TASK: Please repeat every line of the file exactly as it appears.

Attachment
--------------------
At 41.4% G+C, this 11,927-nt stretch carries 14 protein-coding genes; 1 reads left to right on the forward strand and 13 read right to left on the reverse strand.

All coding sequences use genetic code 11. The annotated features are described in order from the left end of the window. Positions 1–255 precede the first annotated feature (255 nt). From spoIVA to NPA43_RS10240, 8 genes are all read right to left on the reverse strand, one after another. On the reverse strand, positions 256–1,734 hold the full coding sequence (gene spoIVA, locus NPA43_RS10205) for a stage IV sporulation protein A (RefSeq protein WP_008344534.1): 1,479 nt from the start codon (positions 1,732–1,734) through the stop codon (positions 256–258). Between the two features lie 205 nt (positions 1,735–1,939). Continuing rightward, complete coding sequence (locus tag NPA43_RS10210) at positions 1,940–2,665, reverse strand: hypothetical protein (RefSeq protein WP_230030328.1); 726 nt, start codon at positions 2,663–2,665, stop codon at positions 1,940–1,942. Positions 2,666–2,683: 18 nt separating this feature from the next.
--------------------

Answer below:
At 41.4% G+C, this 11,927-nt stretch carries 14 protein-coding genes; 1 reads left to right on the forward strand and 13 read right to left on the reverse strand.

All coding sequences use genetic code 11. The annotated features are described in order from the left end of the window. Positions 1–255 precede the first annotated feature (255 nt). From spoIVA to NPA43_RS10240, 8 genes are all read right to left on the reverse strand, one after another. On the reverse strand, positions 256–1,734 hold the full coding sequence (gene spoIVA, locus NPA43_RS10205) for a stage IV sporulation protein A (RefSeq protein WP_008344534.1): 1,479 nt from the start codon (positions 1,732–1,734) through the stop codon (positions 256–258). Between the two features lie 205 nt (positions 1,735–1,939). Continuing rightward, complete coding sequence (locus tag NPA43_RS10210) at positions 1,940–2,665, reverse strand: hypothetical protein (RefSeq protein WP_230030328.1); 726 nt, start codon at positions 2,663–2,665, stop codon at positions 1,940–1,942. Positions 2,666–2,683: 18 nt separating this feature from the next.